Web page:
Oh yes, that old chestnut. I know there have been countless articles and numerous blog hours given over to this subject. I have read the advice of experienced and veteran crafts-people, the opinions and musings of others like myself, and still I do not know the answer. A Wilkinsons' wooden spoon is 50p; a Peter Follansbee spoon is around £30-40. I might not be a Peter Follansbee, but I would hope my spoons have more value than a mass-produced wooden cooking spoon.

It's such a dilemma. On the one hand I would like to get some monetary return on all the hours I have spent carving, I have more spoons than I have places to put them; whilst on the other I feel cheeky even asking for someone to pay real money for one of my spoons. Who do I think I am?
 
 
Then again, I have seen and handled enough spoons by other people to know that, modestly speaking, mine are as good as most, better than some, and other people manage to sell their spoons without causing a public affront. What a dilemma.

One thing for sure, I was determined this time to label and price my pieces before hand - I made the mistake at a previous craft fair (the only other fair Julian and I have done) of not pricing anything but just waiting for people to ask the price, then sounding unsure and generally apologetic. As a result I think I managed to sell only three spoons and a couple of handmade knives that time. Why should I feel apologetic about charging a reasonable amount for the things I have made? I know Robin Woods has said in the past not to under value what you have made, but don't over price yourself either. It's just that finding that happy medium is what I'm finding so difficult!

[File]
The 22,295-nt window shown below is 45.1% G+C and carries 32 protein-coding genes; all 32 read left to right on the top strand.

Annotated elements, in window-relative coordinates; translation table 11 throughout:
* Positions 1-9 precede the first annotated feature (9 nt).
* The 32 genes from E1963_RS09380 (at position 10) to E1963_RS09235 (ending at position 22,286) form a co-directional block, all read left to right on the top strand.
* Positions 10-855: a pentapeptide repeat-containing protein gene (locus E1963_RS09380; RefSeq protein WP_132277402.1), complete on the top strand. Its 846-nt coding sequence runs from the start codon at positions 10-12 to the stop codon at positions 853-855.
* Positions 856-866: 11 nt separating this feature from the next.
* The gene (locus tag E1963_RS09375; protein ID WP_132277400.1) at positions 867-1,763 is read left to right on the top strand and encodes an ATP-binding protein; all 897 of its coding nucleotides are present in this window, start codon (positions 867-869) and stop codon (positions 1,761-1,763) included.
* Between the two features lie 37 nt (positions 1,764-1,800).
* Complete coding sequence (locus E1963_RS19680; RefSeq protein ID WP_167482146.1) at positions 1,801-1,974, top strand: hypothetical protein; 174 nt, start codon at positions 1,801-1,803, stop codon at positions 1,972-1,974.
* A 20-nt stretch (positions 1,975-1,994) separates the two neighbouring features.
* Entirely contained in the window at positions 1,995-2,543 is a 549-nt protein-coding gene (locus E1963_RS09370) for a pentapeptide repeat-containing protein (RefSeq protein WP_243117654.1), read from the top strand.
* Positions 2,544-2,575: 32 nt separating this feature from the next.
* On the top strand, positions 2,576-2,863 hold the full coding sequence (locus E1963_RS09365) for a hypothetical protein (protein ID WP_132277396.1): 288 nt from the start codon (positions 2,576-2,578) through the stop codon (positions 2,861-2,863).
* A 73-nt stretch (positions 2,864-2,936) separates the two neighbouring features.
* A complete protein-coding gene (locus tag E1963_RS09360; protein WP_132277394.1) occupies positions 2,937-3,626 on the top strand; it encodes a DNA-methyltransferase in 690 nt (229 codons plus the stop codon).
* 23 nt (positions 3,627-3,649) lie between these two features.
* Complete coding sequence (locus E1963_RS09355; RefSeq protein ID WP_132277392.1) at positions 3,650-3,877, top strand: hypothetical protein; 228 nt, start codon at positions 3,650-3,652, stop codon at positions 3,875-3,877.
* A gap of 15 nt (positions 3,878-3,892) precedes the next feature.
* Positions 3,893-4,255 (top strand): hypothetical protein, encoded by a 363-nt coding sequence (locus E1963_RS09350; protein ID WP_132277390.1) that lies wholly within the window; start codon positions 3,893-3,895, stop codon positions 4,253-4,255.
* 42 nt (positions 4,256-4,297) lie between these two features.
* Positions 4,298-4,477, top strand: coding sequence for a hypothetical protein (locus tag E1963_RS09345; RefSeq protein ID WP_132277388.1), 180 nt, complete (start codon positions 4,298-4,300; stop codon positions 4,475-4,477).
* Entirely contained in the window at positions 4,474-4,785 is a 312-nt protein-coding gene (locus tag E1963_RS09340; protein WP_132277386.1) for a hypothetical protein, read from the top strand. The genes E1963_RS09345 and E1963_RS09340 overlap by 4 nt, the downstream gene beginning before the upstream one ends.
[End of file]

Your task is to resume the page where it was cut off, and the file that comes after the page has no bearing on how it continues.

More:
On a different note, my wife was insistent that we should have a sign of some kind on our stall so that everyone would know who we were. So, here is the hand painted sign, made from an old pallet, that I knocked-up yesterday. If you visit the fair on Monday, we're down the bottom end of the field - keep an eye out for it and come and say hello.